• Marcelin Berthelot
  • Yves Bonnefoy
    Yves Bonnefoy
    Yves Bonnefoy is a French poet and essayist. Bonnefoy was born in Tours, Indre-et-Loire, the son of a railroad worker and a teacher....

  • Pierre Boulez
    Pierre Boulez
    Pierre Boulez is a French composer of contemporary classical music, a pianist, and a conductor.-Early years:Boulez was born in Montbrison, Loire, France. As a child he began piano lessons and demonstrated aptitude in both music and mathematics...

  • Pierre Bourdieu
    Pierre Bourdieu
    Pierre Bourdieu was a French sociologist, anthropologist, and philosopher.Starting from the role of economic capital for social positioning, Bourdieu pioneered investigative frameworks and terminologies such as cultural, social, and symbolic capital, and the concepts of habitus, field or location,...

  • Jean-François Champollion
    Jean-François Champollion
    Jean-François Champollion was a French classical scholar, philologist and orientalist, decipherer of the Egyptian hieroglyphs....

  • Jean-Pierre Changeux
    Jean-Pierre Changeux
    Jean-Pierre Changeux is a French neuroscientist known for his research in several fields of biology, from the structure and function of proteins , to the early development of the nervous system up to cognitive functions...

  • Georges Cuvier
    Georges Cuvier
    Georges Chrétien Léopold Dagobert Cuvier or Jean Léopold Nicolas Frédéric Cuvier , known as Georges Cuvier, was a French naturalist and zoologist...

  • Marie Henri d'Arbois de Jubainville
    Marie Henri d'Arbois de Jubainville
    Marie Henri d'Arbois de Jubainville , was a French historian and philologist.He was born at Nancy. In 1851 he left the École des Chartes with the degree of palaeographic archivist...

  • Jean Darcet
    Jean Darcet
    Jean d'Arcet or Jean Darcet was a French chemist, and director of the porcelain works at Sèvres. He was one of the first to manufacture porcelain in France. In 1774 he was appointed professor of chemistry in the Collège de France and in 1795 he became a member of the Institute...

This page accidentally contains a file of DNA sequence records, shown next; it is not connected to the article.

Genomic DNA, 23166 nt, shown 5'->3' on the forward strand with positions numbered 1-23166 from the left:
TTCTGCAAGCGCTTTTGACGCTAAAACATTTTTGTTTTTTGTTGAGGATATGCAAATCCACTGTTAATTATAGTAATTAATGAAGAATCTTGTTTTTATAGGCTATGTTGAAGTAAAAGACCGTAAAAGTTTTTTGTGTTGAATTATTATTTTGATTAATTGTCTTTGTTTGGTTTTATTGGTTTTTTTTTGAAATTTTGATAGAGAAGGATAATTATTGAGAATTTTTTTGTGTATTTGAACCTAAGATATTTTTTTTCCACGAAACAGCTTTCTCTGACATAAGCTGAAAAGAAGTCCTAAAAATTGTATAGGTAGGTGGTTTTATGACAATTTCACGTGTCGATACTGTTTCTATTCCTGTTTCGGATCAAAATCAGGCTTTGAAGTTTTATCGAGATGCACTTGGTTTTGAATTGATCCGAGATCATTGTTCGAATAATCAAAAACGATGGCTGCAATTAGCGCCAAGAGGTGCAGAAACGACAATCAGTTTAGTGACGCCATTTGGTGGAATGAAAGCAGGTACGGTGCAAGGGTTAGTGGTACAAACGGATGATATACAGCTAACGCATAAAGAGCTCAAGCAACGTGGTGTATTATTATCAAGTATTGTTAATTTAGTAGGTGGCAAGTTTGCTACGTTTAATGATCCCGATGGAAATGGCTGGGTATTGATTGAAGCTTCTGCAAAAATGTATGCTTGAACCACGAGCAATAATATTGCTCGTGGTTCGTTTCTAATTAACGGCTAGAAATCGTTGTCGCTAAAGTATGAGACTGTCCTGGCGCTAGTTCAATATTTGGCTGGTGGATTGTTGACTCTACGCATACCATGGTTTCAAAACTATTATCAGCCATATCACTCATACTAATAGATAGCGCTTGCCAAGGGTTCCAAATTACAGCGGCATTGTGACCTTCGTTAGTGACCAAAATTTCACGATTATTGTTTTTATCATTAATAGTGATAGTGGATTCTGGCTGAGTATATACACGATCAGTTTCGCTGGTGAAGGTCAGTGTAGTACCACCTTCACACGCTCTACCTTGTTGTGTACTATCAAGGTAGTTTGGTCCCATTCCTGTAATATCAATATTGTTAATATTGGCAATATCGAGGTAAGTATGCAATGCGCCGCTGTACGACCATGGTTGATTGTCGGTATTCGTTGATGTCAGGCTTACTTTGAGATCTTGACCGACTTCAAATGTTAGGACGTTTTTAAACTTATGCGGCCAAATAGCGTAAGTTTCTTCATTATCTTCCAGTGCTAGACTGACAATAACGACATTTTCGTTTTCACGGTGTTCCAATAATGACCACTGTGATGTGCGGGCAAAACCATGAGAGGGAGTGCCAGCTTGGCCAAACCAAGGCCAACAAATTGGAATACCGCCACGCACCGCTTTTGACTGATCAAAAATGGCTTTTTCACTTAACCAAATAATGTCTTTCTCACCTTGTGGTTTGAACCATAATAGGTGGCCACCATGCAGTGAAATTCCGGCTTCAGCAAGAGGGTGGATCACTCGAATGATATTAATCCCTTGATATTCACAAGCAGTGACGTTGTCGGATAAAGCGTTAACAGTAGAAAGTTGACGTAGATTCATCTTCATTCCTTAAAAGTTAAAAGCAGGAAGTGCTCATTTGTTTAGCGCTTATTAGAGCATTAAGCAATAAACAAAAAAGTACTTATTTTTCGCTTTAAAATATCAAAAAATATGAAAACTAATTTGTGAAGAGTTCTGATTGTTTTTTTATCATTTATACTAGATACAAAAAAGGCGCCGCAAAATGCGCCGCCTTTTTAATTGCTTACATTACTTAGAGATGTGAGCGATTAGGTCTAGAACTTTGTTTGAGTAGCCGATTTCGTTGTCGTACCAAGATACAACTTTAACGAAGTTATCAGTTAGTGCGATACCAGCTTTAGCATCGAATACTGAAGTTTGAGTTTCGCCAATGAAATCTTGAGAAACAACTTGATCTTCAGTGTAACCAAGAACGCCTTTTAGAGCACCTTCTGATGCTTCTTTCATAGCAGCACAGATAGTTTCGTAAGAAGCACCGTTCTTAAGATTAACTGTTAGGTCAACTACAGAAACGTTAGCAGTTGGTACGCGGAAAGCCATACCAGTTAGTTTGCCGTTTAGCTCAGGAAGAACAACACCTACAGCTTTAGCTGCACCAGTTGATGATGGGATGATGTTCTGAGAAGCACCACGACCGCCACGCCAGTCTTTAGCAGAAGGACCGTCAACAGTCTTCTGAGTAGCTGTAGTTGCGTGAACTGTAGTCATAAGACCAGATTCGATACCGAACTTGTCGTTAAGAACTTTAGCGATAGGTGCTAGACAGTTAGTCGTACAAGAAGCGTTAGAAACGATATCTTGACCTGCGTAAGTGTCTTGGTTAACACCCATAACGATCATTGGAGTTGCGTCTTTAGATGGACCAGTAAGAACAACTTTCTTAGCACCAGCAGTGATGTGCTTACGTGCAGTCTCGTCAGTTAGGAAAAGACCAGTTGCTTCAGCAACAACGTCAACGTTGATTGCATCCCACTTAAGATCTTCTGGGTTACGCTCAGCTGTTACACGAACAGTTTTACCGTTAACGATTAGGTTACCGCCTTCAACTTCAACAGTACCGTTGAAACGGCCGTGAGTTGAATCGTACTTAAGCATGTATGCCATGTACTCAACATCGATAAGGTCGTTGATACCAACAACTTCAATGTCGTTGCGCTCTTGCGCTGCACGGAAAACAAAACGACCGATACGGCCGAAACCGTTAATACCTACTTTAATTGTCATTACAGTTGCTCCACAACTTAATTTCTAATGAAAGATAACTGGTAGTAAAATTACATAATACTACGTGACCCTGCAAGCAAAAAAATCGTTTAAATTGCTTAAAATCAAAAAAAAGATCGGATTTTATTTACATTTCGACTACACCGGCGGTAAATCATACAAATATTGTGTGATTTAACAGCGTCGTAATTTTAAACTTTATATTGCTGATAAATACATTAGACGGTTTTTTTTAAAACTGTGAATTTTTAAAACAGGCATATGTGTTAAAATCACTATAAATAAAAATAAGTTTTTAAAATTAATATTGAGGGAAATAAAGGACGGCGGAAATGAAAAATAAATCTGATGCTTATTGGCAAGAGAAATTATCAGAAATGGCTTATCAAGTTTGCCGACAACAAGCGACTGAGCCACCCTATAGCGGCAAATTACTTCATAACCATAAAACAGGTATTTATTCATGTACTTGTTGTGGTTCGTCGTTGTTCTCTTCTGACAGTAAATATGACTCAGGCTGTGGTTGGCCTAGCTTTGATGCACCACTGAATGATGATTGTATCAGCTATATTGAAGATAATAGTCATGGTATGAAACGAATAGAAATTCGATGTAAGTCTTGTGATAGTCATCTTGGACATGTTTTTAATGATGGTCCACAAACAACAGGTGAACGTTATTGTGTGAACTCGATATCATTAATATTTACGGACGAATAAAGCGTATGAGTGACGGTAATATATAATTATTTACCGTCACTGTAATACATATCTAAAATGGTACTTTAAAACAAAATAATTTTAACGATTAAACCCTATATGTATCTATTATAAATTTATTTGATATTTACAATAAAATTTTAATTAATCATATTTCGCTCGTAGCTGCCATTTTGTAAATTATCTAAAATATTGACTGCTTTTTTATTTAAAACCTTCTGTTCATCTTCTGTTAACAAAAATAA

• Jacques-Arsène d'Arsonval
    Jacques-Arsène d'Arsonval
    Jacques-Arsène d'Arsonval was born in La Porcherie and was a French physician, physicist and inventor of the moving-coil galvanometer and probably of the thermocouple ammeter...

  • Pierre-Gilles de Gennes
    Pierre-Gilles de Gennes
    Pierre-Gilles de Gennes was a French physicist and the Nobel Prize laureate in physics in 1991.-Biography:...

  • Émile Deschanel
    Émile Deschanel
    Émile Auguste Étienne Martin Deschanel was a French author and politician, the father of Paul Deschanel, the 11th President of the French Republic....

  • Georges Duby
    Georges Duby
    Georges Duby was a French historian specializing in the social and economic history of the Middle Ages...

  • Georges Dumézil
    Georges Dumézil
    Georges Dumézil was a French comparative philologist best known for his analysis of sovereignty and power in Proto-Indo-European religion and society...


  • Lucien Febvre
    Lucien Febvre
    Lucien Febvre was a French historian best known for the role he played in establishing the Annales School of history. He has designed the Encyclopédie française together with Anatole de Monzie.-Biography:...

  • Oronce Fine
    Oronce Finé
    Oronce Fine was a French mathematician and cartographer.-Life:...

  • Michel Foucault
    Michel Foucault
    Michel Foucault , born Paul-Michel Foucault , was a French philosopher, social theorist and historian of ideas...

  • Ferdinand André Fouqué
    Ferdinand André Fouqué
    Ferdinand André Fouqué was a French geologist and petrologist.He was born at Mortain, in the Manche département....

  • Etienne Fourmont
    Étienne Fourmont
    Étienne Fourmont was a French orientalist.Born at Herblay near Argenteuil, he studied at the Collège Mazarin in Paris and afterwards in the Collège Montaigu where his attention was attracted to Oriental languages....

  • Jean-Baptiste Gail
    Jean-Baptiste Gail
    Jean-Baptiste Gail was a French Hellenist scholar, member of the Institut de France .-Early years:Gail was born in Paris on July 4, 1755. In 1791 he was appointed deputy, and in 1792 titular professor at the Collège de France...